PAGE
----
We can open our channels by choosing to absorb what’s around us with our senses, with our minds. Watch, listen, smell, taste. Notice and make associations. I believe the universe operates on some basic principles of balance, so if you make the effort, the universe will show up for you. Every time. And so I put my problem out there, let go, opened up. I heard my mom telling me to breathe, to give myself time, to consider calmly, as she did. I had my tea. I calmed down. The day continued. A passage in a book struck chords. Something arrived in the mail, like a signal. A friend called. I remembered something I had forgotten, useful information. I went out for a run and noticed everything: the jacaranda leaving purple pathways, the strong muscles in my legs, holding me up and propelling me forward. My iPod knew exactly which songs I needed to hear. When I reached my street, I noticed a man sitting in his car, praying with his hands folded against his chest, like a child.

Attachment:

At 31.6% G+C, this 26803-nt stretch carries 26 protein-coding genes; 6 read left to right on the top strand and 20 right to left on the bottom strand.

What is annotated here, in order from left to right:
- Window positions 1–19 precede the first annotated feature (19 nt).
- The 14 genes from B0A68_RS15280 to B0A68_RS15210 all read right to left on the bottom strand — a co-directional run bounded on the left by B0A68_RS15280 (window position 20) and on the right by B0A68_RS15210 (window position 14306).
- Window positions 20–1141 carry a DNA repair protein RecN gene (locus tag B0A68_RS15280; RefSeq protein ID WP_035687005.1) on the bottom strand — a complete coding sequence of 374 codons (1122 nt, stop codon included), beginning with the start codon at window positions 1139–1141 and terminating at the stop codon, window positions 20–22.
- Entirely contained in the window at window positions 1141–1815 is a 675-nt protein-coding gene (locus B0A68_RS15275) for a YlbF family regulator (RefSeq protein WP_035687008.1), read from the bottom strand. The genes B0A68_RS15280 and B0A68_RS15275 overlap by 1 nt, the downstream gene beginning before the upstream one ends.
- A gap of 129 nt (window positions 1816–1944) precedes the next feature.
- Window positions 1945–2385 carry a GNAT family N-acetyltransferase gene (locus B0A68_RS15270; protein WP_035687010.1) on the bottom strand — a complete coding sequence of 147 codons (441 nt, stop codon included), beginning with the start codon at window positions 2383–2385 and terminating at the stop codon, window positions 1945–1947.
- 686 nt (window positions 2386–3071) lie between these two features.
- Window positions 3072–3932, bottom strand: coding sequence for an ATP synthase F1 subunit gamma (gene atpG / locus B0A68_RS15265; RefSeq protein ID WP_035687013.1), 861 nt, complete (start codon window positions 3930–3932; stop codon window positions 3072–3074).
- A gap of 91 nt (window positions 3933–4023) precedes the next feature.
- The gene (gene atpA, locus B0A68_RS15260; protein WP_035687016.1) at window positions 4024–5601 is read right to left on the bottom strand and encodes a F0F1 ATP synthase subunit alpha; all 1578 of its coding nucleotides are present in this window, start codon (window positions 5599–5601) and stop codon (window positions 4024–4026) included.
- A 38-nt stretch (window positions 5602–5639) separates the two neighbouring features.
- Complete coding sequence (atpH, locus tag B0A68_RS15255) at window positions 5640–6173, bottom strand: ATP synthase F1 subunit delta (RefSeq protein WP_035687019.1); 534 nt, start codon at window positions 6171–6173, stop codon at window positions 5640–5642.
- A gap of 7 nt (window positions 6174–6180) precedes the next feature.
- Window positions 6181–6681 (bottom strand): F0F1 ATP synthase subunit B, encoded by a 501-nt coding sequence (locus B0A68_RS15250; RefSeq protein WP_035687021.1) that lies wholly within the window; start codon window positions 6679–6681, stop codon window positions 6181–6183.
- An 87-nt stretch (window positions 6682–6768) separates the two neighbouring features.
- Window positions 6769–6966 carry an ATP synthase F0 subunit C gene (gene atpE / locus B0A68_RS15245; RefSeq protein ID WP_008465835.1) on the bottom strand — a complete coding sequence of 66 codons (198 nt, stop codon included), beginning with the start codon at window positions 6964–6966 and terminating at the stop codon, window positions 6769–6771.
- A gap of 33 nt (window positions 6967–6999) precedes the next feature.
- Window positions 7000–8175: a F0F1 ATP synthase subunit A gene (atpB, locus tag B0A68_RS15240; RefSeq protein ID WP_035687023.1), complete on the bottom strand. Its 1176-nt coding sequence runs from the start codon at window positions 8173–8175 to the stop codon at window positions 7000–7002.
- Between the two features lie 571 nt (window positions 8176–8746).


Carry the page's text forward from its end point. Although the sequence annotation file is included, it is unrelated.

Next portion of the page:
Your universe is your own business. Call it what you will. But never doubt the power of a calm, focused mind, the resonance of a wise loved one, the charge you can get from positivity, from love. My universe is telling me all sorts of things these days, when I choose to notice, if I’m smart enough to tune in.
"As soon as we express something, we devalue it strangely. We believe ourselves to have dived down into the depths of the abyss, and when we once again reach the surface, the drops of water on our pale fingertips no longer resemble the ocean from which they came...Nevertheless, the treasure shimmers in the darkness unchanged." ---Franz Kafka